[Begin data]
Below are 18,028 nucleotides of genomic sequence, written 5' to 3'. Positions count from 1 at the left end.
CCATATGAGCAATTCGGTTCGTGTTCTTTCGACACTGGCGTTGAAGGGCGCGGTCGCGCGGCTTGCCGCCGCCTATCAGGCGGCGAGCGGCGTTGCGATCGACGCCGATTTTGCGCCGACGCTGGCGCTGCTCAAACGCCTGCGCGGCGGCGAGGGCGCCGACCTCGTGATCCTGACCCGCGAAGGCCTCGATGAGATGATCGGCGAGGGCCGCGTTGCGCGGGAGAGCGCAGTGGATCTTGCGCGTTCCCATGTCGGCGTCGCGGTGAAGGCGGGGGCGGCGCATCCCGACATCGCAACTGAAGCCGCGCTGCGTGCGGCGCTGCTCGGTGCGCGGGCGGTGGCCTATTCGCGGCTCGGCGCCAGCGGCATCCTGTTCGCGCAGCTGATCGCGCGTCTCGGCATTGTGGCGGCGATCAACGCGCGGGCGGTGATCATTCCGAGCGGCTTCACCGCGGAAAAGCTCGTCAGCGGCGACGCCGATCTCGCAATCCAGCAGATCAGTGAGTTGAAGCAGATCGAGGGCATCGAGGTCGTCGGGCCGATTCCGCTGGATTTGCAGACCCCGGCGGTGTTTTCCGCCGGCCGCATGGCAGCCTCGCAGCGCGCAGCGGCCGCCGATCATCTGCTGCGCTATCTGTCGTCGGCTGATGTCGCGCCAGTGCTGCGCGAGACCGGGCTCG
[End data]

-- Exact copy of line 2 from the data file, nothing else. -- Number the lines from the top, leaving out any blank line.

CCATATGAGCAATTCGGTTCGTGTTCTTTCGACACTGGCGTTGAAGGGCGCGGTCGCGCGGCTTGCCGCCGCCTATCAGGCGGCGAGCGGCGTTGCGATCGACGCCGATTTTGCGCCGACGCTGGCGCTGCTCAAACGCCTGCGCGGCGGCGAGGGCGCCGACCTCGTGATCCTGACCCGCGAAGGCCTCGATGAGATGATCGGCGAGGGCCGCGTTGCGCGGGAGAGCGCAGTGGATCTTGCGCGTTCCCATGTCGGCGTCGCGGTGAAGGCGGGGGCGGCGCATCCCGACATCGCAACTGAAGCCGCGCTGCGTGCGGCGCTGCTCGGTGCGCGGGCGGTGGCCTATTCGCGGCTCGGCGCCAGCGGCATCCTGTTCGCGCAGCTGATCGCGCGTCTCGGCATTGTGGCGGCGATCAACGCGCGGGCGGTGATCATTCCGAGCGGCTTCACCGCGGAAAAGCTCGTCAGCGGCGACGCCGATCTCGCAATCCAGCAGATCAGTGAGTTGAAGCAGATCGAGGGCATCGAGGTCGTCGGGCCGATTCCGCTGGATTTGCAGACCCCGGCGGTGTTTTCCGCCGGCCGCATGGCAGCCTCGCAGCGCGCAGCGGCCGCCGATCATCTGCTGCGCTATCTGTCGTCGGCTGATGTCGCGCCAGTGCTGCGCGAGACCGGGCTCG